Seven years after being terminated as the University of Arkansas head football coach, Bobby Petrino returned to the Natural State to apologize for his actions.
In front of a sold-out crowd at the Little Rock Touchdown Club’s weekly meeting at the DoubleTree Hotel, Petrino expressed remorse for covering up his relationship with a then-25-year-old employee of the Razorbacks football program.
“I wanted to be able to come here today and apologize to everybody — the fans, the players — and truly tell you how sorry I am for the way it ended,” an emotional Petrino said.
“I also wanted to come here and thank you for what this state did for me and my family.”
The Little Rock Touchdown Club crowd gave Petrino a standing ovation after his apology.
“You’re a special, special group,” Petrino said.
Petrino was fired by then-UA athletic director Jeff Long in April 2012 after Petrino was not truthful about his relationship with Jessica Dorrell, who was hired as the football program’s student-athlete development coordinator.
Dorrell received $20,000 during the relationship with Petrino.
On April 1, 2012, Petrino and Dorrell were involved in a motorcycle accident on Arkansas 16 near Crosses in rural Madison County, according to Arkansas State Police reports. Petrino suffered injuries and was rushed from the scene by an Ozark couple.
Two days later, Petrino — wearing a neck brace and showing visible scars from the accident — held a news conference and said he was alone during the crash, misleading Long and other university officials.
Petrino was fired with cause, and the university did not have to pay him the $18 million buyout in his contract.
“He engaged in reckless and unacceptable behavior that put his relationship in the national spotlight,” Long said in an Arkansas news release in 2012.
“Coach Petrino’s conduct was contrary to the character and responsibilities we demand from our head football coach.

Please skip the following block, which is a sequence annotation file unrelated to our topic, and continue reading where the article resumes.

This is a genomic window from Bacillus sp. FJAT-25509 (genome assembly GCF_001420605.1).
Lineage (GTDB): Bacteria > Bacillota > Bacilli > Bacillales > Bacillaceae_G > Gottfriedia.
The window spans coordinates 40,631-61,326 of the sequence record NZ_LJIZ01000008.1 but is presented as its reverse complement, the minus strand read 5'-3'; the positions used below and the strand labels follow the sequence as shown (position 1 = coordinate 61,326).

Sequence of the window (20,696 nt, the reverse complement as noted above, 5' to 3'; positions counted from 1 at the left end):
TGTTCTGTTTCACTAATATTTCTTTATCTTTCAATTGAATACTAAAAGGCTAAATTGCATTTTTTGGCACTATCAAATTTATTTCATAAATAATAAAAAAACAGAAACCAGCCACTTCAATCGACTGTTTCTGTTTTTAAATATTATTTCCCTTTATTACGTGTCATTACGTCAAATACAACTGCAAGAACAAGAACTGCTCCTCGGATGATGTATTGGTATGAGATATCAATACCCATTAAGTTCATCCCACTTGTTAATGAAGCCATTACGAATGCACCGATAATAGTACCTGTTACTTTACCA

“In fact, that is the very language that is included in his contract that he signed at the University of Arkansas.”
Petrino went 34-17 at Arkansas from 2008-11. He led the Razorbacks to the Sugar Bowl against Ohio State in 2010, and the Cotton Bowl against Kansas State in 2011.
The 2011 team, which was ranked as high as No. 3 in The Associated Press Top 25 poll, went 11-2 and finished No. 5, the Hogs’ highest season-ending ranking since 1977.
Petrino said Monday he enjoyed his four seasons at Arkansas and how the university and the state still resonated with him and his family.
“The University of Arkansas is special to me and my family,” Petrino said.
“I can’t say how much this crowd being here today means to me and my family.”
Two of Petrino’s biggest victories at Arkansas came against LSU at War Memorial Stadium in Little Rock in 2008 and 2010. Petrino said he enjoyed being back in Arkansas’ capital city.
“Little Rock has and will always be a special place to me,” Petrino said. “This is my first time back, and it brings back so many memories.”
Petrino said he didn’t want to comment on Razorbacks coach Chad Morris out of respect for him, but he did have a message for Razorbacks fans.
‘There’s no question the Hogs can come back,” Petrino said.
“But they’re going to need everybody’s help here. Stay with them and keep supporting them. You are part of what makes the University of Arkansas a special job, there’s no question about it.”
When asked about his treatment of quarterbacks, Petrino joked that he thought he was known as a player’s coach.
But he said that he wanted to put pressure on quarterbacks, such as former Arkansas signal-callers Casey Dick, Ryan Mallett and Tyler Wilson, in practice to get them ready for games.
“The hardest thing for a quarterback is to handle criticism and take criticism,” Petrino said. “A lot of it is put on the quarterback. But you made the choice to play that position and what goes with it. You have to learn how to handle it.”
After his firing at Arkansas, Petrino coached at Western Kentucky in 2013 and Louisville for a second stint from 2014-18.
He was fired by Louisville with two games left in the season last year.
Petrino said he hopes to get back into coaching again.
He lives in Orlando, Fla., and is writing a book about offensive football.
“I miss being around the players,” Petrino said. “I miss trying to help players excel, to be the best they can possibly be.
“Saturdays are a little boring right now. The competitive spirit is still there. If I get a chance to coach again, I’m going to do the best I possibly can.”